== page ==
See e.g., Compl. at 6, Uber Tech.’s, Inc., No. C-1523054 (U.S. Fed. Trade Comm’n Apr. 15, 2017), https://www.ftc.gov/system/files/documents/cases/1523054_uber_technologies_complaint.pdf (FTC enforcement action against Uber alleging Uber “did not provide reasonable security for consumers’ personal information stored in its databases,” which constituted “unfair or deceptive acts or practices in or affecting commerce in violation of Section 5(a) of the Federal Trade Commission Act, 15 U.S.C. § 45(a)”); LabMD, Inc. v. FTC, 891 F.3d 1286, 1290 (11th Cir. 2018) (FTC enforcement action against LabMD alleging “LabMD had committed an ‘unfair act or practice’ prohibited by Section 5(a) by ‘engag[ing] in a number of practices that, taken together, failed to provide reasonable and appropriate security for personal information on its computer networks.’”); see also In re Anthem, Inc. Data Breach Litig., 2018 U.S. Dist. LEXIS 139271 (N.D. Cal. Aug. 15, 2018) (Plaintiff’s class action suit against Anthem depended “first and foremost, on whether Anthem used reasonable data security to protect Plaintiffs' personal information”); In re Home Depot, Inc., 2016 U.S. Dist. LEXIS 65111, at *35 (N.D. Ga. May 17, 2016) (class action against Home Depot alleging Home Depot violated California’s Unfair Competition Law by failing to “maintain adequate and reasonable security measures”).
 O.R.C. § 1354.03 (2018) (including NIST 800-171, NIST 800-53 and ISO 27001, among others).
 O.R.C. § 1354.02(C) (2018).
 O.R.C. § 1354.01(A) (2018).
 O.R.C. § 1345.02(D)(1) (2018).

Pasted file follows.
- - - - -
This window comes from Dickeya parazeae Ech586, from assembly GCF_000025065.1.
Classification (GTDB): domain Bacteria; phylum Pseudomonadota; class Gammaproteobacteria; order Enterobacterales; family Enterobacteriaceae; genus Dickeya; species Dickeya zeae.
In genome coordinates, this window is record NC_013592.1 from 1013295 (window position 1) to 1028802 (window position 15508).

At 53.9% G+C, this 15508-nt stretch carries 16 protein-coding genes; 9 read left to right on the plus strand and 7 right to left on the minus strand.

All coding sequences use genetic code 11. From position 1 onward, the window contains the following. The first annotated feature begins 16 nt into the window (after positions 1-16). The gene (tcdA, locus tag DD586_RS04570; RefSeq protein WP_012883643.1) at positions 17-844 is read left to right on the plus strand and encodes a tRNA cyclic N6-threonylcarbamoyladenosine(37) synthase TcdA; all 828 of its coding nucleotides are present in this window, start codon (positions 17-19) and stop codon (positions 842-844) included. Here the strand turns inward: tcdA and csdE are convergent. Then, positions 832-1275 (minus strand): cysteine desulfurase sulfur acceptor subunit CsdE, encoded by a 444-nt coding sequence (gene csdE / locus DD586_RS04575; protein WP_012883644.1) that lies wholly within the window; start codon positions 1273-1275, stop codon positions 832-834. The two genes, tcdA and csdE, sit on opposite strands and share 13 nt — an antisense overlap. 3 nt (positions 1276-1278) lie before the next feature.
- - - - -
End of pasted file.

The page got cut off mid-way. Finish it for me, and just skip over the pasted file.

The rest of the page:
O.R.C. § 1354.02(A)(1-2) (2018).
 General Data Protection Regulation (2018), available at https://gdpr-info.eu/.
 National Telecommunications and Information Administration, Requests for Comments on Developing the Administration’s Approach to Consumer Privacy (September 25, 2018), https://www.ntia.doc.gov/federal-register-notice/2018/request-comments-developing-administration-s-approach-consumer-privacy.
 AB-375 (Ca. June 29, 2018), California Consumer Privacy Act text, available at https://leginfo.legislature.ca.gov/faces/billTextClient.xhtml?bill_id=201720180AB375; S.2455 (Mass., April 19, 2018), An Act Relative To Consumer Protection From Security Breaches text, available at https://malegislature.gov/Bills/190/S2455; 6933-B (New York Nov. 1, 2017), Stop Hacks and Improve Electronic Data Security Act text, available at https://legislation.nysenate.gov/pdf/bills/2017/S6933B
 Internet Association, Internet Association Proposes Privacy Principles for a Modern National Regulatory Framework (September 12, 2018), https://internetassociation.org/internet-association-proposes-privacy-principles-for-a-modern-national-regulatory-framework/; Google, Framework for Responsible Data Protection Regulation (September 2018), https://services.google.com/fh/files/blogs/google_framework_responsible_data_protection_regulation.pdf.
 See Federal Trade Commission, Cases Tagged With Data Security, available at https://www.ftc.gov/enforcement/cases-proceedings/terms/249 (last accessed Oct. 19, 2018).